A coulibiac (from Russian: кулебя́ка, kulebyáka)[1] is a type of pirog usually filled with salmon or sturgeon, rice or buckwheat, hard-boiled eggs, mushrooms, onions, and dill.[2] The pie is baked in a pastry shell, usually of brioche or puff pastry.[3]

Salmon coulibiac
Place of originRussia
Main ingredientsSalmon or sturgeon, rice or buckwheat, hard-boiled eggs, mushrooms, onions and dill

In the early part of the 20th century, Auguste Escoffier, the famed French chef, brought it to France and included recipes for it in his masterwork The Complete Guide to the Art of Modern Cookery.[1]

A classic grand coulibiac features several fillings, often a mixture of some white fish and rice for the top and bottom layers with fillets of sturgeon or salmon between.[3] Generally the fillings are divided into thin pancakes to prevent mixing. [4] The most unusual ingredient commonly included in the grand version of the dish is vesiga, the spinal marrow of the sturgeon.[5]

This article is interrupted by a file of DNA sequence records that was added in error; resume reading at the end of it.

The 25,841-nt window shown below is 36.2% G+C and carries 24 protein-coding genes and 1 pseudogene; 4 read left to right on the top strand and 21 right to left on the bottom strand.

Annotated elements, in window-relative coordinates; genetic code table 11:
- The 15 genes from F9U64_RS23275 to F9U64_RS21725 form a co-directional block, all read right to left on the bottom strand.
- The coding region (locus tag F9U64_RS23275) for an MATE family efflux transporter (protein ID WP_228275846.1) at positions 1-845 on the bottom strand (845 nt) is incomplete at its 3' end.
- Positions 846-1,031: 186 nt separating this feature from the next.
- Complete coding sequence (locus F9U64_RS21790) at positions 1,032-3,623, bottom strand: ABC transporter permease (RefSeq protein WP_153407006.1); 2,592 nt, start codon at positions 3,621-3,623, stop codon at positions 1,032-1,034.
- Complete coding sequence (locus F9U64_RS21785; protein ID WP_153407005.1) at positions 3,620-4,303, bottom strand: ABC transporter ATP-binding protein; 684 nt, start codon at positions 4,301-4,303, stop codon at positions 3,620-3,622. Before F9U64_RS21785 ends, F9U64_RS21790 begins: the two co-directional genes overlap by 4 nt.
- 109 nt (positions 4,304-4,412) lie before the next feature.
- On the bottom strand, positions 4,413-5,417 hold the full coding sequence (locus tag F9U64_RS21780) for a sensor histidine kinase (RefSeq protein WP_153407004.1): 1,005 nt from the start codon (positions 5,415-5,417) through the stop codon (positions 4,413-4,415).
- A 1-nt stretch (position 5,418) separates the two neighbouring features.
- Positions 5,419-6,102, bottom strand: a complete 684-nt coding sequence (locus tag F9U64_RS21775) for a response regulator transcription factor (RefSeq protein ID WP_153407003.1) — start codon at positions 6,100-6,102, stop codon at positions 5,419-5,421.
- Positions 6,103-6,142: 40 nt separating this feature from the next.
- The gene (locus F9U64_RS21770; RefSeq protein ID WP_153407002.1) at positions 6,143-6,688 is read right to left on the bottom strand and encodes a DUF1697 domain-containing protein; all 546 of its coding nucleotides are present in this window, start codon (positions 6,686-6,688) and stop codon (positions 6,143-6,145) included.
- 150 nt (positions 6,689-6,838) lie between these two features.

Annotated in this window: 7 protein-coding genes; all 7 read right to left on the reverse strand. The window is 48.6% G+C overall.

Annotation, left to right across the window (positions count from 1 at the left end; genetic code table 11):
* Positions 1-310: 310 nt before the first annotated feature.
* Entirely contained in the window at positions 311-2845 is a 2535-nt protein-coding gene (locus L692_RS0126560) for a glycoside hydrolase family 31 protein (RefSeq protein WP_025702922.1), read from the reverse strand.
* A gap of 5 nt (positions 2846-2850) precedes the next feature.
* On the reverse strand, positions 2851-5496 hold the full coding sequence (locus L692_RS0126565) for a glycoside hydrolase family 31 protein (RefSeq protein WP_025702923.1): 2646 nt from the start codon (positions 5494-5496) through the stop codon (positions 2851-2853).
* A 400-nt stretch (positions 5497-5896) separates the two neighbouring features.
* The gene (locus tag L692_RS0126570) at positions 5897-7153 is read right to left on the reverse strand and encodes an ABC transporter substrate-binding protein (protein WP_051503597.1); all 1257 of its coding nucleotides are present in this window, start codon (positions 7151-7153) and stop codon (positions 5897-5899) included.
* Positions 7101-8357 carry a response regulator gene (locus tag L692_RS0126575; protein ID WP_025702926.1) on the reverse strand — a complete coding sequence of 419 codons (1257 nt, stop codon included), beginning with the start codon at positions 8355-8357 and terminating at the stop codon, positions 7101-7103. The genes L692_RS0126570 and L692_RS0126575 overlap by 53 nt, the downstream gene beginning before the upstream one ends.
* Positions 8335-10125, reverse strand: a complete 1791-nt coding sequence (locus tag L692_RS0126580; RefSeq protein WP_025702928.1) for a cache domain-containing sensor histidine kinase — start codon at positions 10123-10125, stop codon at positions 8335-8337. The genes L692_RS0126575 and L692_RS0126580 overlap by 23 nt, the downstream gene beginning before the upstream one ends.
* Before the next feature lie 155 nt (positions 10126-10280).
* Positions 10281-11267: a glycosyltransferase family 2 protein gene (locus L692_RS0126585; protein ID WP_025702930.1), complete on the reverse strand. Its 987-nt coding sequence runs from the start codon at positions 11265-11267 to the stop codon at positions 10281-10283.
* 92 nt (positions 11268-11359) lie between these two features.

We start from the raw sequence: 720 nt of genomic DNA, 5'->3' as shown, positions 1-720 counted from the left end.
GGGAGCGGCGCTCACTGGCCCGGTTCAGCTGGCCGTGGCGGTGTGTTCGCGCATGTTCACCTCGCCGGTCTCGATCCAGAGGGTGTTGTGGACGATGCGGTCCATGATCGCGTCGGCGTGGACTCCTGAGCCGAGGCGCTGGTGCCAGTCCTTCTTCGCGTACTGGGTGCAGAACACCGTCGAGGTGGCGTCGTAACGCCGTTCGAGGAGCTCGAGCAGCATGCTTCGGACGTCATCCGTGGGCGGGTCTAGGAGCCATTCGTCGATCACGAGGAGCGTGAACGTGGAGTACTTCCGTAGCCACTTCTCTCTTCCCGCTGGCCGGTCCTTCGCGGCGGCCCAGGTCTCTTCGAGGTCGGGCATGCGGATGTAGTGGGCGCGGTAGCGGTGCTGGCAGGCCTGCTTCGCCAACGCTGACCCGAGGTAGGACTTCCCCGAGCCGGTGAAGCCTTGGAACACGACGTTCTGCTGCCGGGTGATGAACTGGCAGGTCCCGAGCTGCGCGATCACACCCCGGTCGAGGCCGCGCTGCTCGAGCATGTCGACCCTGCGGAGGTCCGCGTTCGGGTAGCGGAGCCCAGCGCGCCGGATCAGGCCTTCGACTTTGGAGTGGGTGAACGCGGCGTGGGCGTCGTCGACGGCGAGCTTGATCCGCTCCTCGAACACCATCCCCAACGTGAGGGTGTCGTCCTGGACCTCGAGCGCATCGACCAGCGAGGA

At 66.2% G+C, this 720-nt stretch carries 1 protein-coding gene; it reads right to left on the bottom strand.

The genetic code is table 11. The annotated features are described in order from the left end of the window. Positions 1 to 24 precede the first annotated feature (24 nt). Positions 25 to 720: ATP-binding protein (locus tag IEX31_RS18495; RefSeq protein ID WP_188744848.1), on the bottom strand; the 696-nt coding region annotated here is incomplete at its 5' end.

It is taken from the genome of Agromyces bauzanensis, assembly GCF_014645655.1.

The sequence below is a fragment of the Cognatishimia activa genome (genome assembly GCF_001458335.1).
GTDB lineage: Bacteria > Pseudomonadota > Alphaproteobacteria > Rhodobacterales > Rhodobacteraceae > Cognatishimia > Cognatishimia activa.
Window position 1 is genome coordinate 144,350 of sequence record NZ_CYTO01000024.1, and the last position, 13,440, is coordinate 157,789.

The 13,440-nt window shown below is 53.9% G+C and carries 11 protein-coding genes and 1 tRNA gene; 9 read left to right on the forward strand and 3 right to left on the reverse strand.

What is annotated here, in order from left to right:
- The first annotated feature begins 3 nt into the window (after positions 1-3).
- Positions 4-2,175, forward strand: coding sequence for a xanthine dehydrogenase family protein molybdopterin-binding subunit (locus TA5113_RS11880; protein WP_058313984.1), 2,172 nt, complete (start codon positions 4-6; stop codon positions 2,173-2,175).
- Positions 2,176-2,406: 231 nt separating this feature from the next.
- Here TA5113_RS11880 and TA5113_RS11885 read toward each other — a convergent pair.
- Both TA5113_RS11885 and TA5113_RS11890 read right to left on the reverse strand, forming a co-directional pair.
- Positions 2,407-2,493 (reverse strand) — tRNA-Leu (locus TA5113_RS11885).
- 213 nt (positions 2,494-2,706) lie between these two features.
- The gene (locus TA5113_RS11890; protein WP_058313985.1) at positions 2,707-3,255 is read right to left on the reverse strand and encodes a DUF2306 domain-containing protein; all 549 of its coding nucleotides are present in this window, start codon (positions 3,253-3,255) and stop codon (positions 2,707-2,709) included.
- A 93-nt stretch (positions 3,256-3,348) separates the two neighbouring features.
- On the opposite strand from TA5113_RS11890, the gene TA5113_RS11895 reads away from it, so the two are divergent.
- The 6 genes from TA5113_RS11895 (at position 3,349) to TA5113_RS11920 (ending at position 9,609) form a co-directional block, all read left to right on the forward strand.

Coulibiac is also made with simpler vegetarian fillings like cabbage or potatoes.[6]

Uncooked salmon coulibiac

See also


  1. "Beyond the Kitchen Wall: Coulibiac". Archived from the original on 2011-11-17. Retrieved 2012-03-05.
  2. Madison Books; Andrews McMeel Publishing (1 November 2007). 1,001 Foods to Die For. Andrews McMeel Publishing. pp. 280–. ISBN 978-0-7407-7043-2. Retrieved 8 February 2011.
  3. "What is Coulibiac, Kulebiaka, Kulebyaka?". Archived from the original on 6 April 2015. Retrieved 27 December 2014.
  4. Kulebyaka with 5 fillings(rus.)
  5. "Food Facts & Trivia: Vesiga". Retrieved 27 December 2014.
  6. "Coulibiac With Cabbage". Retrieved 2015-01-21.
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